Well, I'm coming back. Yep. After a two year hiatus I am returning to the Camino. Two years older and missing that Camino feeling of deep reflection, complete connection to the Earth, divine blessing and blister bursting pace, I have pledged to re-lose the pounds I gained post-Camino. Sure, it would have been easier to just NOT eat that second helping, to actually go out and walk or swim or bike, but somehow in the last two years my sixty something body slowed down, my mind said "It's only a few ounces", and I slid down that slippery slope to fat again.
That, and I miss the Camino mind set, that enveloping reality of walk-think-pray-eat-sleep-repeat that consumes you and transforms you, strips you bare and beats you down then rebuilds you to your real self.
I want my real self back. My comfort zone is uncomfortable. Nothing makes sense anymore. I want pain(but not too much) and lukewarm food, and real deep red wine.
I thought I was hot stuff, and very lucky, for the first two weeks of my Camino in 2015. I was constantly blessed with the bottom bunk! How fortunate! Then I saw a small sign in an Albergue that said in Spanish "Save the Bottom Bunks for the Elderly." I was not lucky, I was Elderly.
Just one of the many ways the Camino took me down a notch and held that big mirror to my true self.
I'm coming for you, St. James.
Are you ready?
I may be Elderly, but I'm feisty.
white hair and all, I was never offered the bottom bunk even when struggling to get into the top one. So much for manners.
 

Ahhhs

Active Member
Camino(s) past & future
SJPdP to Santiago, May 2015
Porto to Santiago, April 2016
Muxia-Finisterre-Santiago, April 2016
Camino Del Norte, April 2017
Oh oh.
I got a bottom bunk for tonight.
Is that a bad sign??
 

Kathy Murphy

New Member
Camino(s) past & future
Walking (Aug 31/16)
Well, I'm coming back. Yep. After a two year hiatus I am returning to the Camino. Two years older and missing that Camino feeling of deep reflection, complete connection to the Earth, divine blessing and blister bursting pace, I have pledged to re-lose the pounds I gained post-Camino. Sure, it would have been easier to just NOT eat that second helping, to actually go out and walk or swim or bike, but somehow in the last two years my sixty something body slowed down, my mind said "It's only a few ounces", and I slid down that slippery slope to fat again.
That, and I miss the Camino mind set, that enveloping reality of walk-think-pray-eat-sleep-repeat that consumes you and transforms you, strips you bare and beats you down then rebuilds you to your real self.
I want my real self back. My comfort zone is uncomfortable. Nothing makes sense anymore. I want pain(but not too much) and lukewarm food, and real deep red wine.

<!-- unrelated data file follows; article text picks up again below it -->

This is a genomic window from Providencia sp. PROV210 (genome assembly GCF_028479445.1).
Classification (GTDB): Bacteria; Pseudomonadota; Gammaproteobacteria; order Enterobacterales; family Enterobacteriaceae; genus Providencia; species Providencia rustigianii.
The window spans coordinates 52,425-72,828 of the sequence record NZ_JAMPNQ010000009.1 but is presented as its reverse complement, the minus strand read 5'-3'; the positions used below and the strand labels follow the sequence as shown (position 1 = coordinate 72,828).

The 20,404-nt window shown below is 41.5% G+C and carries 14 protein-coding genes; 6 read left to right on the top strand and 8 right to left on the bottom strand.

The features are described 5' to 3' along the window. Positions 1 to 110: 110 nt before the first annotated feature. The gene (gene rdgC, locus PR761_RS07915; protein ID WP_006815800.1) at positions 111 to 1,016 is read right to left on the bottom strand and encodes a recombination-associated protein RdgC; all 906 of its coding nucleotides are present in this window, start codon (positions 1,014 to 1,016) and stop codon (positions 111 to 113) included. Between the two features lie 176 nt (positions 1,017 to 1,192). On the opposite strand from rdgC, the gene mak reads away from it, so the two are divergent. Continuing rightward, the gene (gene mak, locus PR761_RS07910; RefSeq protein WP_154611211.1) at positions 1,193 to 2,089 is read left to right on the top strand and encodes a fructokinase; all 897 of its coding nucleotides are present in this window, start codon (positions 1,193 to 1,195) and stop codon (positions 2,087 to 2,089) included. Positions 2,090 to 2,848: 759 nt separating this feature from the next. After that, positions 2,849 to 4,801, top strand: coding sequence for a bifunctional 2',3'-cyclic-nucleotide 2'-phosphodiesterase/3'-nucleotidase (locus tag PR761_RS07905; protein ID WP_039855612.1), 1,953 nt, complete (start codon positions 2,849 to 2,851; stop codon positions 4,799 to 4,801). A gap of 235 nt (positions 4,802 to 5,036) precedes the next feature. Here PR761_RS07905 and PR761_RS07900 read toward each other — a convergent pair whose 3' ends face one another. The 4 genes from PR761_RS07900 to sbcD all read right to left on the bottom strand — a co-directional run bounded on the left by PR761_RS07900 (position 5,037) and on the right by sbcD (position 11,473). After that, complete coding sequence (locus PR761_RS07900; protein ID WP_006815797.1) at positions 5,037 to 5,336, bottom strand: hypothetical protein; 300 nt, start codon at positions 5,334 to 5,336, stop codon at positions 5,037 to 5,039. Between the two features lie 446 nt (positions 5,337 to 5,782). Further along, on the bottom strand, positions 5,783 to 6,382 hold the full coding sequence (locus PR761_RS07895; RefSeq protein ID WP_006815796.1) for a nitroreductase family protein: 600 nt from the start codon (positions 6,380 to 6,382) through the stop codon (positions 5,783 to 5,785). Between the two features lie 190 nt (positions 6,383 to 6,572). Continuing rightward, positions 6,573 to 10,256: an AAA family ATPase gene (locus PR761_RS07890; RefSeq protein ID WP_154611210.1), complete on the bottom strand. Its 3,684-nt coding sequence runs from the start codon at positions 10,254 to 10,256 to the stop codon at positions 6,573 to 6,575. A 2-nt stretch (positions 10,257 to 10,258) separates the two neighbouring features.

I thought I was hot stuff, and very lucky, for the first two weeks of my Camino in 2015. I was constantly blessed with the bottom bunk! How fortunate! Then I saw a small sign in an Albergue that said in Spanish "Save the Bottom Bunks for the Elderly." I was not lucky, I was Elderly.
Just one of the many ways the Camino took me down a notch and held that big mirror to my true self.
I'm coming for you, St. James.
Are you ready?
I may be Elderly, but I'm feisty.
Coleen, so well said. The Camino feeling is lacking for me as well even though I walk frequently at home. Camino is the new walk every day; always moving ahead in life, one step at a time; the wonderful camaraderie; the minimalistic experience of food & shelter. It's heart warming to need less and feel so good. I walked last fall and am thinking of returning in 2018. Now I know that there is no need to have an agenda, a daily requirement, an end date. Just walk ... and feel good about yourself. I'll be 70 when I return with a few more aches and pains. I appreciate so much getting the bottom bunk. My thanks to other Caminantes for being so kind.
Camino Kathy from Canada
 

Kiwi rambler

New Member
Camino(s) past & future
Camino Frances 2010
Camino Portugal 2014
Camino from Le Puy 2016
I don't consider 60-something elderly. It's the new 50. To me elderly is 70. Subject to change the closer I get :)
Don't be daft. 70 isn't elderly. Not if you are walking 20 kms or more a day. But it does merit the bottom bunk.
 

alaskadiver

Veteran Member
Camino(s) past & future
May 2017-Camino Primitivo
April 2019-Camino de Invierno
Don't be daft. 70 isn't elderly. Not if you are walking 20 kms or more a day. But it does merit the bottom bunk.
Really. Insulting me? Have you not bothered to read the previous posts. 3 messages in and you already show your ignorance. good job.
 

Annie Little

Active Member
Camino(s) past & future
Frances Sept-Oct 2016
I want my real self back. My comfort zone is uncomfortable. Nothing makes sense anymore. I want pain(but not too much) and lukewarm food, and real deep red wine.
OMG I sooo get this statement .... I want my real self back too!!!

I thought I was hot stuff, and very lucky, for the first two weeks of my Camino in 2015. I was constantly blessed with the bottom bunk! How fortunate! Then I saw a small sign in an Albergue that said in Spanish "Save the Bottom Bunks for the Elderly." I was not lucky, I was Elderly.